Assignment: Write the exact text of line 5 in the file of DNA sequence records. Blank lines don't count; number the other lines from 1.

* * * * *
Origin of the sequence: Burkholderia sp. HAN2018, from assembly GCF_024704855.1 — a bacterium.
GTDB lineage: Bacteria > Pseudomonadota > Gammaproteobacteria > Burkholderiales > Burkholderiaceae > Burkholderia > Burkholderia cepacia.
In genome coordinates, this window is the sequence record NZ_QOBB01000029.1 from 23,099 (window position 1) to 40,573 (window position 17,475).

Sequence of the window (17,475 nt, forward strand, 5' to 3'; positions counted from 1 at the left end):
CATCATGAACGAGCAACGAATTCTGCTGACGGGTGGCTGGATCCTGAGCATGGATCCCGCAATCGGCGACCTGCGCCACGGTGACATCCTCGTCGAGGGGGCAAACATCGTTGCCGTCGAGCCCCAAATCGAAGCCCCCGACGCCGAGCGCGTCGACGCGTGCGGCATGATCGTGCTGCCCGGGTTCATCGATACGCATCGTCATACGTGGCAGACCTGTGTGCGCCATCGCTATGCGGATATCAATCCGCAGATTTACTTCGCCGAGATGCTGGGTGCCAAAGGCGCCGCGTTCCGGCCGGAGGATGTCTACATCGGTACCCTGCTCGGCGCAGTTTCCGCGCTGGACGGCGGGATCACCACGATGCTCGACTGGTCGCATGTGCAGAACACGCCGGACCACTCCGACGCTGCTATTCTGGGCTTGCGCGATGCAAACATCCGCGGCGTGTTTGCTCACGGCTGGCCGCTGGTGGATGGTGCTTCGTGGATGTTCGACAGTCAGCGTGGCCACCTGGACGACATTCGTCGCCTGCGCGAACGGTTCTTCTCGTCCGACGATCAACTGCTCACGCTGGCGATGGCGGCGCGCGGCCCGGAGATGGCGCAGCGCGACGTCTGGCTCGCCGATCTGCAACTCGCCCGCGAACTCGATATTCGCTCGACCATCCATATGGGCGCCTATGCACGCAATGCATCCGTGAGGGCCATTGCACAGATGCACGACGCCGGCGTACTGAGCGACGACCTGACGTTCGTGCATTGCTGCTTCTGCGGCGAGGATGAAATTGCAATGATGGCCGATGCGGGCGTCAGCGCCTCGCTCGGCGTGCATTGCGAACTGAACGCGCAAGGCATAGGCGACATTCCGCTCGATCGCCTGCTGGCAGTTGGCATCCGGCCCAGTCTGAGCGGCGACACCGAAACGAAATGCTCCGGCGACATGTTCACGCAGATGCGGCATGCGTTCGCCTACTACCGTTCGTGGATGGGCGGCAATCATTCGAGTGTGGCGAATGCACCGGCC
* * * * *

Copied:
CATCATGAACGAGCAACGAATTCTGCTGACGGGTGGCTGGATCCTGAGCATGGATCCCGCAATCGGCGACCTGCGCCACGGTGACATCCTCGTCGAGGGGGCAAACATCGTTGCCGTCGAGCCCCAAATCGAAGCCCCCGACGCCGAGCGCGTCGACGCGTGCGGCATGATCGTGCTGCCCGGGTTCATCGATACGCATCGTCATACGTGGCAGACCTGTGTGCGCCATCGCTATGCGGATATCAATCCGCAGATTTACTTCGCCGAGATGCTGGGTGCCAAAGGCGCCGCGTTCCGGCCGGAGGATGTCTACATCGGTACCCTGCTCGGCGCAGTTTCCGCGCTGGACGGCGGGATCACCACGATGCTCGACTGGTCGCATGTGCAGAACACGCCGGACCACTCCGACGCTGCTATTCTGGGCTTGCGCGATGCAAACATCCGCGGCGTGTTTGCTCACGGCTGGCCGCTGGTGGATGGTGCTTCGTGGATGTTCGACAGTCAGCGTGGCCACCTGGACGACATTCGTCGCCTGCGCGAACGGTTCTTCTCGTCCGACGATCAACTGCTCACGCTGGCGATGGCGGCGCGCGGCCCGGAGATGGCGCAGCGCGACGTCTGGCTCGCCGATCTGCAACTCGCCCGCGAACTCGATATTCGCTCGACCATCCATATGGGCGCCTATGCACGCAATGCATCCGTGAGGGCCATTGCACAGATGCACGACGCCGGCGTACTGAGCGACGACCTGACGTTCGTGCATTGCTGCTTCTGCGGCGAGGATGAAATTGCAATGATGGCCGATGCGGGCGTCAGCGCCTCGCTCGGCGTGCATTGCGAACTGAACGCGCAAGGCATAGGCGACATTCCGCTCGATCGCCTGCTGGCAGTTGGCATCCGGCCCAGTCTGAGCGGCGACACCGAAACGAAATGCTCCGGCGACATGTTCACGCAGATGCGGCATGCGTTCGCCTACTACCGTTCGTGGATGGGCGGCAATCATTCGAGTGTGGCGAATGCACCGGCC